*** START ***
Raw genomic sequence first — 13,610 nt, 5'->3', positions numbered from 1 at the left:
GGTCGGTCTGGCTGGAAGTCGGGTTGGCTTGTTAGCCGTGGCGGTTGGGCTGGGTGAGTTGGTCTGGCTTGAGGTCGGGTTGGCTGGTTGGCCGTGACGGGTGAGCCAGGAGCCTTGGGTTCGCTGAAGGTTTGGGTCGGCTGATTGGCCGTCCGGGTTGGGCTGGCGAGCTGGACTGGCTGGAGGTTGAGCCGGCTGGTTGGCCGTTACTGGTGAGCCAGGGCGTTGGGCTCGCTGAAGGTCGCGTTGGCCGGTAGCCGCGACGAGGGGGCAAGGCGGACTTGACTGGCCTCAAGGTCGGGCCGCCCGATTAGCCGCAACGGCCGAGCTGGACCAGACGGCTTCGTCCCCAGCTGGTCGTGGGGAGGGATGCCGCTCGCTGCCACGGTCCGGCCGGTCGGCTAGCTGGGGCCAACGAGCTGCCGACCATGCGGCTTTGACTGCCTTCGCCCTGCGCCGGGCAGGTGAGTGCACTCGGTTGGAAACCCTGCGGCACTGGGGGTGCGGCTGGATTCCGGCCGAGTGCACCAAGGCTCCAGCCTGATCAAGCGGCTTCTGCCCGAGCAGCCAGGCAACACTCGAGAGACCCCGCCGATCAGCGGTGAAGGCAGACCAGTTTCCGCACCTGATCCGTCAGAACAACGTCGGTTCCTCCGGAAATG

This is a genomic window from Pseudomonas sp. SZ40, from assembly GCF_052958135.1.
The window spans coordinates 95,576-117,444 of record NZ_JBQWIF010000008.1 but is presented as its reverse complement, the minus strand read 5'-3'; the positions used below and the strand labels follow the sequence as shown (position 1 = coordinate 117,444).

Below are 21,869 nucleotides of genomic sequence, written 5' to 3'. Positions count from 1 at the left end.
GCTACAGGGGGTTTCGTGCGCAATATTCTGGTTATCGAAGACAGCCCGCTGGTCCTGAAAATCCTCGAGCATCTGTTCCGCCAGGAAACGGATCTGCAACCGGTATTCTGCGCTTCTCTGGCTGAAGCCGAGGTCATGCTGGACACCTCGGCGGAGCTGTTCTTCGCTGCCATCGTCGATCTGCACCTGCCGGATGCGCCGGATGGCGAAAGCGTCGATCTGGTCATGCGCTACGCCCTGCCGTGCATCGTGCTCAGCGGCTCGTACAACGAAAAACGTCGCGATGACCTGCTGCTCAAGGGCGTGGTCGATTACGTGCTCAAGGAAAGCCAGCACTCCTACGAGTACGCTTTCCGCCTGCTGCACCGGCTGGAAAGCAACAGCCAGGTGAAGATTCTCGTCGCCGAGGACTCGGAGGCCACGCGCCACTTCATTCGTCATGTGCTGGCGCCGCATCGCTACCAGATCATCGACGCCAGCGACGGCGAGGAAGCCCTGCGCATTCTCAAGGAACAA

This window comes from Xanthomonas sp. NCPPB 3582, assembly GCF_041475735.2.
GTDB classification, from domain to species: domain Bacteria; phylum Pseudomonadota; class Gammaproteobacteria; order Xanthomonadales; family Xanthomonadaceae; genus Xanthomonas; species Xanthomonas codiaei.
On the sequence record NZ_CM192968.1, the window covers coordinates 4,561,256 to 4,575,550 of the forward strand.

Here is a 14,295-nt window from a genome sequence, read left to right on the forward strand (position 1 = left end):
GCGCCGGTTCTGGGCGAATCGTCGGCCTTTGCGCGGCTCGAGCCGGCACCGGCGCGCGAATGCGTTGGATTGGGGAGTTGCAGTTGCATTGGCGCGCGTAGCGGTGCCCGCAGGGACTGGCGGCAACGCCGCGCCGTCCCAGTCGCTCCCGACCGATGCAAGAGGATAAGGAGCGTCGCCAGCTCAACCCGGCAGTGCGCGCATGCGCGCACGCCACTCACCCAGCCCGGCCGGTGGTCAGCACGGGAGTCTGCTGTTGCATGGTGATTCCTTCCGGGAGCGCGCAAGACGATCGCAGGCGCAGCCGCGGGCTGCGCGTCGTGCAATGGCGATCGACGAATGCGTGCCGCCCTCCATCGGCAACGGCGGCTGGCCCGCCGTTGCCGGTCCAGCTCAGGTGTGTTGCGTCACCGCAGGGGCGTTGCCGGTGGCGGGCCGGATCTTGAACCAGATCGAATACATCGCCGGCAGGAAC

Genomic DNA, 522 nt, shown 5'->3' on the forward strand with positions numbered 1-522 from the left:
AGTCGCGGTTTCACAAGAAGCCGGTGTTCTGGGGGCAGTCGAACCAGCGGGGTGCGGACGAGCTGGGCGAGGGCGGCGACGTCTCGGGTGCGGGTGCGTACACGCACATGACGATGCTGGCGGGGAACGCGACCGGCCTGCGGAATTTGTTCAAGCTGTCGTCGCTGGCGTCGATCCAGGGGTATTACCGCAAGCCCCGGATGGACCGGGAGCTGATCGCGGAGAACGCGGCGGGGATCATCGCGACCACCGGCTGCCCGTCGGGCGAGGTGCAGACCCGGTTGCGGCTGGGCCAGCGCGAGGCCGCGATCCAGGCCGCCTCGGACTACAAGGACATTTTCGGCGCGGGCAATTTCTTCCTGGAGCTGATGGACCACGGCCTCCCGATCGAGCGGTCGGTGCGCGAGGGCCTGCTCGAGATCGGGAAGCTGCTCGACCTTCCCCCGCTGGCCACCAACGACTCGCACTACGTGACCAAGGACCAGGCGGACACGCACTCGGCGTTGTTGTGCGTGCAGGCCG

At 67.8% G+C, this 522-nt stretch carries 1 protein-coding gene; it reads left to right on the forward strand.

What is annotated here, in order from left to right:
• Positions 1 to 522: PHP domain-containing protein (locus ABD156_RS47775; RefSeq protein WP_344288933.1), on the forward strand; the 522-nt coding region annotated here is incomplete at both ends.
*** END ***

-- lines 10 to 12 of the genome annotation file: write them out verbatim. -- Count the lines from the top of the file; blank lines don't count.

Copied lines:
Here is a 14,295-nt window from a genome sequence, read left to right on the forward strand (position 1 = left end):
GCGCCGGTTCTGGGCGAATCGTCGGCCTTTGCGCGGCTCGAGCCGGCACCGGCGCGCGAATGCGTTGGATTGGGGAGTTGCAGTTGCATTGGCGCGCGTAGCGGTGCCCGCAGGGACTGGCGGCAACGCCGCGCCGTCCCAGTCGCTCCCGACCGATGCAAGAGGATAAGGAGCGTCGCCAGCTCAACCCGGCAGTGCGCGCATGCGCGCACGCCACTCACCCAGCCCGGCCGGTGGTCAGCACGGGAGTCTGCTGTTGCATGGTGATTCCTTCCGGGAGCGCGCAAGACGATCGCAGGCGCAGCCGCGGGCTGCGCGTCGTGCAATGGCGATCGACGAATGCGTGCCGCCCTCCATCGGCAACGGCGGCTGGCCCGCCGTTGCCGGTCCAGCTCAGGTGTGTTGCGTCACCGCAGGGGCGTTGCCGGTGGCGGGCCGGATCTTGAACCAGATCGAATACATCGCCGGCAGGAAC

Genomic DNA, 522 nt, shown 5'->3' on the forward strand with positions numbered 1-522 from the left: